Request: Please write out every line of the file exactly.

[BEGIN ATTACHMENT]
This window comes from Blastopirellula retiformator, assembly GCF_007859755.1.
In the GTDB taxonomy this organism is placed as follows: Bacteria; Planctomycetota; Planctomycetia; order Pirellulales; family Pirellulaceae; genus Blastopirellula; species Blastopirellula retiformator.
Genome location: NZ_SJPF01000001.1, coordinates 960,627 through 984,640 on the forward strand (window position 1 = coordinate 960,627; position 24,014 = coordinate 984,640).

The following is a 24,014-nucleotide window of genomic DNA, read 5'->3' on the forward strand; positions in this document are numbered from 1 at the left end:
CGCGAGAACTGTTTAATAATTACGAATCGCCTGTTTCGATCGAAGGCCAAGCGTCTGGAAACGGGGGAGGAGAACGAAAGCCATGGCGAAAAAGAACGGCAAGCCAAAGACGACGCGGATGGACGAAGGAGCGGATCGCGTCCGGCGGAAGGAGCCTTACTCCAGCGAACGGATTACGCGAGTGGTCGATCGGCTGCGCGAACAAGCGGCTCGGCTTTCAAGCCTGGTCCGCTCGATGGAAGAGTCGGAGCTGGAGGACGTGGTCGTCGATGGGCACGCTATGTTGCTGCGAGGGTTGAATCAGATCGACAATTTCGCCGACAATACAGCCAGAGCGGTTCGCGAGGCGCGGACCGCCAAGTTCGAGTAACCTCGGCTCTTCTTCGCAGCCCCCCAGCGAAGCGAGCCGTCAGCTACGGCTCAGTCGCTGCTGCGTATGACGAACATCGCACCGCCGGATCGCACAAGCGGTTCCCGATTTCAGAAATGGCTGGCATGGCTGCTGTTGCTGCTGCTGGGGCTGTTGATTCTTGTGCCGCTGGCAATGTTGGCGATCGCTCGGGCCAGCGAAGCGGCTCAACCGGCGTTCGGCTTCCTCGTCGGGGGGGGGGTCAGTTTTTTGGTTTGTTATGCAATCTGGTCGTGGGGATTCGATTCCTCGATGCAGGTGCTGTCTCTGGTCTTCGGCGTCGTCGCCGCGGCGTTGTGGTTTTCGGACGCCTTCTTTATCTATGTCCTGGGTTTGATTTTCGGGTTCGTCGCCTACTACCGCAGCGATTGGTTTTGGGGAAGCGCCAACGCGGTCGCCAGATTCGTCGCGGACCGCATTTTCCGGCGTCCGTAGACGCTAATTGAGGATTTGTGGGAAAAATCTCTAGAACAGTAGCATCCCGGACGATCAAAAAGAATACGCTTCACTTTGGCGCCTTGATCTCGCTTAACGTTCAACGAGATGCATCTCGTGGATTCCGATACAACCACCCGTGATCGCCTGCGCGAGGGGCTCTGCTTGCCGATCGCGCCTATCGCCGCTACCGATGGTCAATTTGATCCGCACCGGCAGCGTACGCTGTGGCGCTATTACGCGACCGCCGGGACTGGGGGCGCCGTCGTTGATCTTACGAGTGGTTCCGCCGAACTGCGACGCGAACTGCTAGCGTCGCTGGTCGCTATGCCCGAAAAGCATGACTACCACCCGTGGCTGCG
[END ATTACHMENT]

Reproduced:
This window comes from Blastopirellula retiformator, assembly GCF_007859755.1.
In the GTDB taxonomy this organism is placed as follows: Bacteria; Planctomycetota; Planctomycetia; order Pirellulales; family Pirellulaceae; genus Blastopirellula; species Blastopirellula retiformator.
Genome location: NZ_SJPF01000001.1, coordinates 960,627 through 984,640 on the forward strand (window position 1 = coordinate 960,627; position 24,014 = coordinate 984,640).

The following is a 24,014-nucleotide window of genomic DNA, read 5'->3' on the forward strand; positions in this document are numbered from 1 at the left end:
CGCGAGAACTGTTTAATAATTACGAATCGCCTGTTTCGATCGAAGGCCAAGCGTCTGGAAACGGGGGAGGAGAACGAAAGCCATGGCGAAAAAGAACGGCAAGCCAAAGACGACGCGGATGGACGAAGGAGCGGATCGCGTCCGGCGGAAGGAGCCTTACTCCAGCGAACGGATTACGCGAGTGGTCGATCGGCTGCGCGAACAAGCGGCTCGGCTTTCAAGCCTGGTCCGCTCGATGGAAGAGTCGGAGCTGGAGGACGTGGTCGTCGATGGGCACGCTATGTTGCTGCGAGGGTTGAATCAGATCGACAATTTCGCCGACAATACAGCCAGAGCGGTTCGCGAGGCGCGGACCGCCAAGTTCGAGTAACCTCGGCTCTTCTTCGCAGCCCCCCAGCGAAGCGAGCCGTCAGCTACGGCTCAGTCGCTGCTGCGTATGACGAACATCGCACCGCCGGATCGCACAAGCGGTTCCCGATTTCAGAAATGGCTGGCATGGCTGCTGTTGCTGCTGCTGGGGCTGTTGATTCTTGTGCCGCTGGCAATGTTGGCGATCGCTCGGGCCAGCGAAGCGGCTCAACCGGCGTTCGGCTTCCTCGTCGGGGGGGGGGTCAGTTTTTTGGTTTGTTATGCAATCTGGTCGTGGGGATTCGATTCCTCGATGCAGGTGCTGTCTCTGGTCTTCGGCGTCGTCGCCGCGGCGTTGTGGTTTTCGGACGCCTTCTTTATCTATGTCCTGGGTTTGATTTTCGGGTTCGTCGCCTACTACCGCAGCGATTGGTTTTGGGGAAGCGCCAACGCGGTCGCCAGATTCGTCGCGGACCGCATTTTCCGGCGTCCGTAGACGCTAATTGAGGATTTGTGGGAAAAATCTCTAGAACAGTAGCATCCCGGACGATCAAAAAGAATACGCTTCACTTTGGCGCCTTGATCTCGCTTAACGTTCAACGAGATGCATCTCGTGGATTCCGATACAACCACCCGTGATCGCCTGCGCGAGGGGCTCTGCTTGCCGATCGCGCCTATCGCCGCTACCGATGGTCAATTTGATCCGCACCGGCAGCGTACGCTGTGGCGCTATTACGCGACCGCCGGGACTGGGGGCGCCGTCGTTGATCTTACGAGTGGTTCCGCCGAACTGCGACGCGAACTGCTAGCGTCGCTGGTCGCTATGCCCGAAAAGCATGACTACCACCCGTGGCTGCG